The following abstract tip-toes around the point that there is no evidence it ever caused suicides but the history and hand-wringing about the song are interesting in themselves.
Gloomy Sunday: did the “Hungarian suicide song” really create a suicide epidemic?
Omega (Westport). 2007-2008;56(4):349-58.
Stack S, Krysinska K, Lester D.
The effect of art on suicide risk has been a neglected topic in suicidology. The present article focuses on what is probably the best known song concerning suicide, Gloomy Sunday, the “Hungarian suicide song.” An analysis of historical sources suggests that the song was believed to trigger suicides. It was, for example, banned by the BBC in England until 2002. The alleged increase in suicides in the 1930s associated with the playing of the song may be attributed to audience mood, especially the presence of a large number of depressed persons as a result of the Great Depression.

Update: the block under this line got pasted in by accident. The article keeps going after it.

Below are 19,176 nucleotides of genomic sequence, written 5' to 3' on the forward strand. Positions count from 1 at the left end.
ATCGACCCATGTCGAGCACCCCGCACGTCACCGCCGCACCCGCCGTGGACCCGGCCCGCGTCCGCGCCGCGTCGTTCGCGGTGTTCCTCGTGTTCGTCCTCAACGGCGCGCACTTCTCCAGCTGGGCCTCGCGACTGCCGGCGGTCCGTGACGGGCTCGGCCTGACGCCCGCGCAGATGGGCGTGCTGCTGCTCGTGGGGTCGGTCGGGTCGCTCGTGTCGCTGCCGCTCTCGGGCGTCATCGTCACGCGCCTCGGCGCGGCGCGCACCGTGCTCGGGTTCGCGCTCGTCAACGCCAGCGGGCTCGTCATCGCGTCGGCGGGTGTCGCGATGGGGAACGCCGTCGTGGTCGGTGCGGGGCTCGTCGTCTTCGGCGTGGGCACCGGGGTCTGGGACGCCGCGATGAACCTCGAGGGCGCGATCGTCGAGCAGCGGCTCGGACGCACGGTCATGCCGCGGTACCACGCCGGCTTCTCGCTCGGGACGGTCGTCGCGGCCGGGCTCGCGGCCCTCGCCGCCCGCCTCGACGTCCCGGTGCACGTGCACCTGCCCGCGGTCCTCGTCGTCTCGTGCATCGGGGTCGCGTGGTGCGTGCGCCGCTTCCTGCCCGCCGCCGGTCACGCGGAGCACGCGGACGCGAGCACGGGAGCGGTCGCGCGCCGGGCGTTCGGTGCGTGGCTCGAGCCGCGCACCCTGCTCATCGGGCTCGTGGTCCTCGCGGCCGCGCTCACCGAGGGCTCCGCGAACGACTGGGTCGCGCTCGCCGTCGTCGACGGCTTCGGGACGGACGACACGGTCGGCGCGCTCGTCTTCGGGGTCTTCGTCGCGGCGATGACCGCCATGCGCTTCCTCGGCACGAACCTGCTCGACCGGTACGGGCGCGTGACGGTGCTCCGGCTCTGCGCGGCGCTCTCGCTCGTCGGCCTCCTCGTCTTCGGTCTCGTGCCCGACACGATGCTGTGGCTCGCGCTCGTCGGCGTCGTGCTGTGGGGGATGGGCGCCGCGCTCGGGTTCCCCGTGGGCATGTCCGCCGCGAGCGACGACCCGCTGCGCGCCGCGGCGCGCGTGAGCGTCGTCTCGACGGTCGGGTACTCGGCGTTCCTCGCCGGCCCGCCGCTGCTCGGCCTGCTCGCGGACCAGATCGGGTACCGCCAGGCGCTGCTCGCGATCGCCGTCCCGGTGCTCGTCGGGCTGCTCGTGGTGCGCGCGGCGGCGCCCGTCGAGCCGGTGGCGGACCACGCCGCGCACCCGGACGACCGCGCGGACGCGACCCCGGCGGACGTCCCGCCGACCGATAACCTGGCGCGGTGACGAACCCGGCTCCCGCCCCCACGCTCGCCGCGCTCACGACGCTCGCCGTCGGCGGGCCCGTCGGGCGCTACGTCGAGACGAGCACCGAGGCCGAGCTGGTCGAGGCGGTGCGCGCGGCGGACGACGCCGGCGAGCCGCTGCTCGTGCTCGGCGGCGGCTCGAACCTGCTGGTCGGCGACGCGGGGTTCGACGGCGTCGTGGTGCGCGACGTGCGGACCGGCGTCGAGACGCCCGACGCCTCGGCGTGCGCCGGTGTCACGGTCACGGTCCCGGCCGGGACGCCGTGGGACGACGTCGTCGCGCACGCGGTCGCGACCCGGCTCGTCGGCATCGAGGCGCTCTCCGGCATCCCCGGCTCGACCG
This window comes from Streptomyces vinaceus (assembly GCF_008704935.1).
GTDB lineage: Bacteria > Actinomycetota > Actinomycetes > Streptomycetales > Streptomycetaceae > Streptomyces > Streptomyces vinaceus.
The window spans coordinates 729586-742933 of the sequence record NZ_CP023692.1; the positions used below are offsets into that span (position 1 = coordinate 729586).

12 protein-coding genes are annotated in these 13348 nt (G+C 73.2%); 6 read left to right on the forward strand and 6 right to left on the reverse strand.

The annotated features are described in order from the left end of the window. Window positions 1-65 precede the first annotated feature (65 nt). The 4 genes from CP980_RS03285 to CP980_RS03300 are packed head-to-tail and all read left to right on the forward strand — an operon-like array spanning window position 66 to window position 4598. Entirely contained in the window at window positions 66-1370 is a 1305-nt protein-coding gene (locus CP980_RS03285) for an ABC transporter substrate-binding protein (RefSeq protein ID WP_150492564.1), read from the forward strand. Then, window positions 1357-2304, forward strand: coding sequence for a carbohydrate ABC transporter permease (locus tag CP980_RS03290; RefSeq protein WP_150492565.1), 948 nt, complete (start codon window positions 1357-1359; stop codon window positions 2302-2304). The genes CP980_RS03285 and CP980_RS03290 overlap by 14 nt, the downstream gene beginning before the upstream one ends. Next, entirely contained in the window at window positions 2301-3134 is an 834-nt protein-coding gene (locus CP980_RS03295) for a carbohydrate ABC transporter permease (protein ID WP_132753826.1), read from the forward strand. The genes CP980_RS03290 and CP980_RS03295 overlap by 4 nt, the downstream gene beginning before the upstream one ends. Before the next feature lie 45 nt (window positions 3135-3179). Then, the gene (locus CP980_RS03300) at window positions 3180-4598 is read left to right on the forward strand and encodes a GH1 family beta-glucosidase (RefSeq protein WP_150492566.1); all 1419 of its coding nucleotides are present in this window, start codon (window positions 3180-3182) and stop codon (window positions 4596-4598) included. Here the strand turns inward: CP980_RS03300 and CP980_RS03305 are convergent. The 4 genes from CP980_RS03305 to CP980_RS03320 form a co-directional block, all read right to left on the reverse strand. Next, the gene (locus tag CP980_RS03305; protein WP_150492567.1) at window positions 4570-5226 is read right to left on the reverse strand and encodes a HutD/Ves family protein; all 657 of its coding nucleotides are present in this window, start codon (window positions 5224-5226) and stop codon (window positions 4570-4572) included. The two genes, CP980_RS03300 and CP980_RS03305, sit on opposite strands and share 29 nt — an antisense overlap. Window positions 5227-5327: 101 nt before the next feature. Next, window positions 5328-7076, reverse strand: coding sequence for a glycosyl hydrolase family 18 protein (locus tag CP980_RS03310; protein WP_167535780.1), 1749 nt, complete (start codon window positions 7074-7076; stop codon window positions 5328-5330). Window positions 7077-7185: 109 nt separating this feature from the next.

The influence of music on suicide may be contingent on societal, social, and individual conditions, such as economic recessions, membership in musical subcultures, and psychiatric disturbance. Further research is needed on art forms, such as feature films, paintings, novels, and music that portray suicides in order to identify the conditions under which the triggering of suicides occurs.
It is indeed kinda gloomy, but it’s hardly like to spark a wave of suicidal thinking.
There is, however, a minor history concerning how works of art affect real-world suicide practices.
Most famously, the Aokigahara forest in Japan at the base of Mount Fuji has become a common suicide destination after the characters in Seichō Matsumoto’s 1961 novel Kuroi Jukai end their lives there.
Link to abstract of article about ‘Gloomy Sunday’ on PubMed.